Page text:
Embassy Law Web Log   
Washington, DC, USA      




Absolute Immunity Dies in Supreme Court

Under the International Organizations Immunities Act of 1945, such organizations were believed, under 22 USC §288a(b), to enjoy absolute immunity from suit in United States courts. On February 27, 2019, the Supreme Court of the United States declared the absolute standard outdated and modified by the subsequent enactment of the Foreign Sovereign Immunities Act of 1976. That act abolished absolute immunity and enacted a restrictive immunity standard in 28 USC §1602, and its original protections have been greatly weakened since its enactment.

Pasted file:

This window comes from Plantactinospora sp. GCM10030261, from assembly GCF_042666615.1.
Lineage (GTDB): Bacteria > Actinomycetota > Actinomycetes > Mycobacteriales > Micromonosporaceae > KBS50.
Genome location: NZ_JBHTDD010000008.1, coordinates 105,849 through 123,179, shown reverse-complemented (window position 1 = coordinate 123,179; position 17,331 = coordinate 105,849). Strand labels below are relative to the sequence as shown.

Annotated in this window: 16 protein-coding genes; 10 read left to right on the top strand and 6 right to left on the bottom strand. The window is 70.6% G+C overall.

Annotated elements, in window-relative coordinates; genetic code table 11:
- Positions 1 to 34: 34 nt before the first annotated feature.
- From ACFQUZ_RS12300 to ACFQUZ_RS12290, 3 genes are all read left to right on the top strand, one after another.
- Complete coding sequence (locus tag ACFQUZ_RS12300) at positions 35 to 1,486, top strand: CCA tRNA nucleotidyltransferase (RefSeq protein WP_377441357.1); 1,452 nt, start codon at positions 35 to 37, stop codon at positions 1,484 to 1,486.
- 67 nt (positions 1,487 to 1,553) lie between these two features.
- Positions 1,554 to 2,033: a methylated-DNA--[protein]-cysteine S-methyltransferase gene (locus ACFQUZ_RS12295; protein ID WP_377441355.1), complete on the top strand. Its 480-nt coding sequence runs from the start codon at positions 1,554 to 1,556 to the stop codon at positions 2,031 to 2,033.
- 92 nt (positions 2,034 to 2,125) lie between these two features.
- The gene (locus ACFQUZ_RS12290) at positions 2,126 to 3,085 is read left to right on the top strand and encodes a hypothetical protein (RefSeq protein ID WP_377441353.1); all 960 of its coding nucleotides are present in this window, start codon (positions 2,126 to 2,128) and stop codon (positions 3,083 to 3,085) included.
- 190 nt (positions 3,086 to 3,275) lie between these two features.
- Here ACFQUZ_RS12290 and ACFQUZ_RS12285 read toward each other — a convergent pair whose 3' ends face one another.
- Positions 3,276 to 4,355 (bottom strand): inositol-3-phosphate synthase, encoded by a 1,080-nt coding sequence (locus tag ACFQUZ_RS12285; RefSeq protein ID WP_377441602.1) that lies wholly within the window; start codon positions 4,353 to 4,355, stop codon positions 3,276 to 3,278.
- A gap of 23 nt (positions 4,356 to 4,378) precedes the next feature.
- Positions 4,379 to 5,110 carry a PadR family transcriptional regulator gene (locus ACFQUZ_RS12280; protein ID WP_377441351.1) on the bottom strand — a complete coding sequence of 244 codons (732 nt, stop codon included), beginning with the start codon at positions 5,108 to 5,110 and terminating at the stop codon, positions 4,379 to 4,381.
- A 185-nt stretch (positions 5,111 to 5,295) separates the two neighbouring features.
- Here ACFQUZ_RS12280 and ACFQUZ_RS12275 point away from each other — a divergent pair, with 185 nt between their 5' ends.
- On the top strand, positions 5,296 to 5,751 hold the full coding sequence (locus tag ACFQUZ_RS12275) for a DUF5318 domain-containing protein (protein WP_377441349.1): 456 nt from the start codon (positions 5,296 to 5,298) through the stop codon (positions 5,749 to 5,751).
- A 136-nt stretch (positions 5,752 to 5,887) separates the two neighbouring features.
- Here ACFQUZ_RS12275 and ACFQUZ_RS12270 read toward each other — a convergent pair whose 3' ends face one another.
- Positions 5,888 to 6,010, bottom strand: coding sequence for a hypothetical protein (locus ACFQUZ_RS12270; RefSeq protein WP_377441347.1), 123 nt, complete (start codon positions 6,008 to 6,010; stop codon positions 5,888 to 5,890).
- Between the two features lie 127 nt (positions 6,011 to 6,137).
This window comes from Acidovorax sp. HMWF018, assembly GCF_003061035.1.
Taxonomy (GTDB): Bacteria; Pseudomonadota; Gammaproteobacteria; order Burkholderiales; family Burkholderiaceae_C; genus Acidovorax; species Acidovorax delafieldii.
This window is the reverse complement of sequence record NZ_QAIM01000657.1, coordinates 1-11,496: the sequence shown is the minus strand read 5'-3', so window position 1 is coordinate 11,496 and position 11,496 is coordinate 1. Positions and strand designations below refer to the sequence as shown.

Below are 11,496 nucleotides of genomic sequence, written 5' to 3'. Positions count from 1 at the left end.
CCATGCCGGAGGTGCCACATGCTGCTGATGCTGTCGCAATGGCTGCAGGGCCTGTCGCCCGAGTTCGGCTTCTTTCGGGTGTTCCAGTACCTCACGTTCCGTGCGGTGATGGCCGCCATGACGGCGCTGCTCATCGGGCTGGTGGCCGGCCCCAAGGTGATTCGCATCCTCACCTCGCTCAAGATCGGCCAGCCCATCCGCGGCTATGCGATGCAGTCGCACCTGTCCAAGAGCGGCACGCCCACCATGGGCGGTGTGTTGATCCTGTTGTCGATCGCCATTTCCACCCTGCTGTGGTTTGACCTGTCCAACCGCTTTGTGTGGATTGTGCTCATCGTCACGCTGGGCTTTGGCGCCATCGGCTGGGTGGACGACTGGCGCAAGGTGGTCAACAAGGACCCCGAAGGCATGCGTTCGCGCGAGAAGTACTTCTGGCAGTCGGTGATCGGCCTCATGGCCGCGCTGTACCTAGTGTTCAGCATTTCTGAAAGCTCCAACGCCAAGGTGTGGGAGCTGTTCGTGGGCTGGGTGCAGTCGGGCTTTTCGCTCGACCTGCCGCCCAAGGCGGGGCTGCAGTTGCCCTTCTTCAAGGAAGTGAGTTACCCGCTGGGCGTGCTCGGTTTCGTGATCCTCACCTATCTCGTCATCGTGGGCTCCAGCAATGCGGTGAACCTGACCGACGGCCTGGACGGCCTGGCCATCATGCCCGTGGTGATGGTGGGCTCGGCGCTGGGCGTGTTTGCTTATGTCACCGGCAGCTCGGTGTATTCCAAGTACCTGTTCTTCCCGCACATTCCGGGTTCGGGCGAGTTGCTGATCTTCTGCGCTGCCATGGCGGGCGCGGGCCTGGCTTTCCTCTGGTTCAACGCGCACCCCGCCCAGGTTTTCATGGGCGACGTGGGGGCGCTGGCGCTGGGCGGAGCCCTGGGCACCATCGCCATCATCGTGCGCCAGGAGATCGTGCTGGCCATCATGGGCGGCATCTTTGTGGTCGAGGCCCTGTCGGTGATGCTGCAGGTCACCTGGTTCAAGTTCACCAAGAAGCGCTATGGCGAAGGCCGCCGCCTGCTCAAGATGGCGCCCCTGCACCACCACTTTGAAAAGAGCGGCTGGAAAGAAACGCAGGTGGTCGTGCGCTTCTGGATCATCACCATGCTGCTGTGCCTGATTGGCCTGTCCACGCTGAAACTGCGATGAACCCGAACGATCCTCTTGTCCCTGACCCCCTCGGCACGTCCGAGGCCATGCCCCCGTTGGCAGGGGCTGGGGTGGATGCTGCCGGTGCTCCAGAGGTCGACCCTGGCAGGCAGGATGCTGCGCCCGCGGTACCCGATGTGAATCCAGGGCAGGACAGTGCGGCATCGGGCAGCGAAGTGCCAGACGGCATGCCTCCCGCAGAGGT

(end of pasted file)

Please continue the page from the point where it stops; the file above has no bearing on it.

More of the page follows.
The IOIA provides for the same immunity granted states, embassies and consulates. The issue before the Supreme Court was whether same means the equivalance existing when the IOIA was enacted, or the same as the standard for states, embassies and consulates as it evolved before and after the enactment of the FSIA. In Jam v. IFC, the court decided that it is the latter. Therefore, the absolute immunity standard does not apply, and the test for the immunity of international organizations in U.S. courts will be the same as the standard applied today under the FSIA. -- Clemens Kochinke, partner, Berliner Corcoran & Rowe LLP, Washington, DC.